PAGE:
My second, and more serious problem, is that the guys for whom these obits are written are never around to read them. `I wish I had told him this or that’ means nothing at all. Dammit, you should have told them when they were alive. To their faces. Repeatedly.

Once you’re gone, you’re gone. Poof! All the world’s a stage, says Jacques in his famous speech in Shakespeare’s `As You Like It’, and describes the last stage as..

Last scene of all,

That ends this strange eventful history,

Is second childishness and mere oblivion,

Sans teeth, sans eyes, sans taste, sans everything.

So here’s my dictum to my children. Don’t wait.

Don’t wait till I’m a garlanded photograph on the wall to tell me what a terrific person I was. Tell me now, while I still have cockles in my heart that can yet be warmed.

If you have issues with the way I do/did this or that, tell me now, while I can still do something about it. If you’re convinced I messed up, tell me now, while contrition is still an option.

Me, I wear my heart on my sleeve. I constantly tell people I love that I love them. I hug people. Repeatedly. Not for me the `I wish I had told him’, I do tell him. Now, when it still counts.

So the best way to write an obituary is to never have to write it. Leave nothing for the beyond. Do it now, and mean it. Leave nothing unspoken, nothing unsaid.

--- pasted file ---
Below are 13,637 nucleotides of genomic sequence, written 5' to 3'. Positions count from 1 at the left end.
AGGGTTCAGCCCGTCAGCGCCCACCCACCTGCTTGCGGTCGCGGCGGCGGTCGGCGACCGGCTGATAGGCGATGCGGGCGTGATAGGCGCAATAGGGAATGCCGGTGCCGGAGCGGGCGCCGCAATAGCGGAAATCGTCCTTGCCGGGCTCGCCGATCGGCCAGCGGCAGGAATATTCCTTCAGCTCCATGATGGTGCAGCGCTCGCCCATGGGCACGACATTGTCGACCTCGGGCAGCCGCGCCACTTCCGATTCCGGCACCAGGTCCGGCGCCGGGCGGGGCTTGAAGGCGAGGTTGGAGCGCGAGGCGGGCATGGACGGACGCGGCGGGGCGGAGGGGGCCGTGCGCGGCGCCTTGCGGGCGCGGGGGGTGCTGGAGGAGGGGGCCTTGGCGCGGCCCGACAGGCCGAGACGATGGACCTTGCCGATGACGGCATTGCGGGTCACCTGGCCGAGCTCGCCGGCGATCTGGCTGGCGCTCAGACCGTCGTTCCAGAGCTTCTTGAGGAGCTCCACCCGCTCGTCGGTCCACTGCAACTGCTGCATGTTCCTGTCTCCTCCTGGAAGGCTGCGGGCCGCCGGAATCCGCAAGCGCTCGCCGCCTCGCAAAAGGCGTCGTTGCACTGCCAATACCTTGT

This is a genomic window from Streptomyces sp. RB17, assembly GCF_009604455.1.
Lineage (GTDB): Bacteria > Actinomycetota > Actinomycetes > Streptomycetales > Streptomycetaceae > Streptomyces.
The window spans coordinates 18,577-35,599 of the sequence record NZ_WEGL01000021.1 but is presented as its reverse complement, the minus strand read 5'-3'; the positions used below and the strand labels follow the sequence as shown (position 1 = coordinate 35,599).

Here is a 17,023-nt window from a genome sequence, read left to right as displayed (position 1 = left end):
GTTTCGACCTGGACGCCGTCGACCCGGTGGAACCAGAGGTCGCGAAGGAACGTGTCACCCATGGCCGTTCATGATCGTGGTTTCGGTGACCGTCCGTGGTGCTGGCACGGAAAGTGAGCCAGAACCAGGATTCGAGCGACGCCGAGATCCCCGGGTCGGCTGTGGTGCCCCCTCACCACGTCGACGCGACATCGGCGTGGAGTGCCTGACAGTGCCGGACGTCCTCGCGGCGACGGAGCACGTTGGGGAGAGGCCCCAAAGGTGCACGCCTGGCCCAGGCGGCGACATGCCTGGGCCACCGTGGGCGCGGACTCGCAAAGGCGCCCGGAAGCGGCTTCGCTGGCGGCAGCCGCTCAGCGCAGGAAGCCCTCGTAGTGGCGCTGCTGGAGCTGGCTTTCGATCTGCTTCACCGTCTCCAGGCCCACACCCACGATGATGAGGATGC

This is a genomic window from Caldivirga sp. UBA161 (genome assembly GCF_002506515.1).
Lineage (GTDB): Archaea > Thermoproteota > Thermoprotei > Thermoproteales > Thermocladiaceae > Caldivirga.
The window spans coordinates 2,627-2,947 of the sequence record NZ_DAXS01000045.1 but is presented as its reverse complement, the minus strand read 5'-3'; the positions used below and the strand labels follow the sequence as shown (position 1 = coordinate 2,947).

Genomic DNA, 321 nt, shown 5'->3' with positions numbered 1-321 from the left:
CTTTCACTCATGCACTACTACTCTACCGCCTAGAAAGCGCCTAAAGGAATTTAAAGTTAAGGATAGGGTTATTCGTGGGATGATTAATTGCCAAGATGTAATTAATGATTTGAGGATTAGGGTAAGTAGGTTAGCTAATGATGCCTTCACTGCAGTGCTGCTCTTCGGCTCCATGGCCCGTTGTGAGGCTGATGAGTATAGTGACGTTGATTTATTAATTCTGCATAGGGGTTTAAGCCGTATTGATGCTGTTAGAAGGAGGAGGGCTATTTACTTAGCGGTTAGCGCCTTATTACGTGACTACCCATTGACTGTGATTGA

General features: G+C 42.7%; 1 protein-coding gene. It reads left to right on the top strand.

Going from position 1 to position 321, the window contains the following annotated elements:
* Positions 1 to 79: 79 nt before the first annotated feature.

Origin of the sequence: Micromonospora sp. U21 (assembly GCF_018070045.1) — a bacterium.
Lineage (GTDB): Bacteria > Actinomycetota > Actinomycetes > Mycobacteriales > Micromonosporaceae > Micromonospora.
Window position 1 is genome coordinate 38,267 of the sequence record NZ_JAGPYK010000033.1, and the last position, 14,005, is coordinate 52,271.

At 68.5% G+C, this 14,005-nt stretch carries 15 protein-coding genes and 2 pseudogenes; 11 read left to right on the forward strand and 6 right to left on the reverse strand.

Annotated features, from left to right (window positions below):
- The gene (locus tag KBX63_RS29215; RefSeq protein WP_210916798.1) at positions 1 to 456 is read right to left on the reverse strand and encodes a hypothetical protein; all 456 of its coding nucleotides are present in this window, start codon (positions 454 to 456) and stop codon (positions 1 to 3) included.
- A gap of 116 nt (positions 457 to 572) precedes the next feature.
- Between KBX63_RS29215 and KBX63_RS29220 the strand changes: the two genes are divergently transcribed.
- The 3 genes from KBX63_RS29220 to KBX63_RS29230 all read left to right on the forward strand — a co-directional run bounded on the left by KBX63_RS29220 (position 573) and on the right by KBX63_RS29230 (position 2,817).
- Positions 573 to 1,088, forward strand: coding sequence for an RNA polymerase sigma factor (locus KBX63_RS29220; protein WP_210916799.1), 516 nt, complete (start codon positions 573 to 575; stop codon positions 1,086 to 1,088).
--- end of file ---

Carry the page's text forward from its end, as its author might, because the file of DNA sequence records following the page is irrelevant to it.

Before it’s too late! 

Thursday, 4 September 2014

To Awaken, Not to Teach...

“Pa,” said Sowmya the other day, “do tell me about the Gaza problem in detail”

“Right,” I told her, “but to understand what’s happening in Gaza today, we first have to go back to Egypt under the Pharaohs, some 5000 years back”

“There we go!” Sid groaned, rolling his eyes heavenwards.

Reason? “As kids, when we asked you to explain the Pythagoras Theorem, you would say ok, let’s first start with straight lines, angles and triangles!”

“Well, did you just want to mug up the Pythagoras Theorem, or actually understand it?”

My logic that once ones fundamentals (called fundas) were clear, the rest was a mere cakewalk, seemed to cut no ice with them.


Pardon me, but in some respects, I’m still old school. Some debts in life you can never pay back – to the person who puts food on your table, and to the person who fills your mind with knowledge!

And because you can’t pay these debts back, you pay them forward – by feeding and teaching others, thus dispelling hunger and ignorance in the generations that follow you.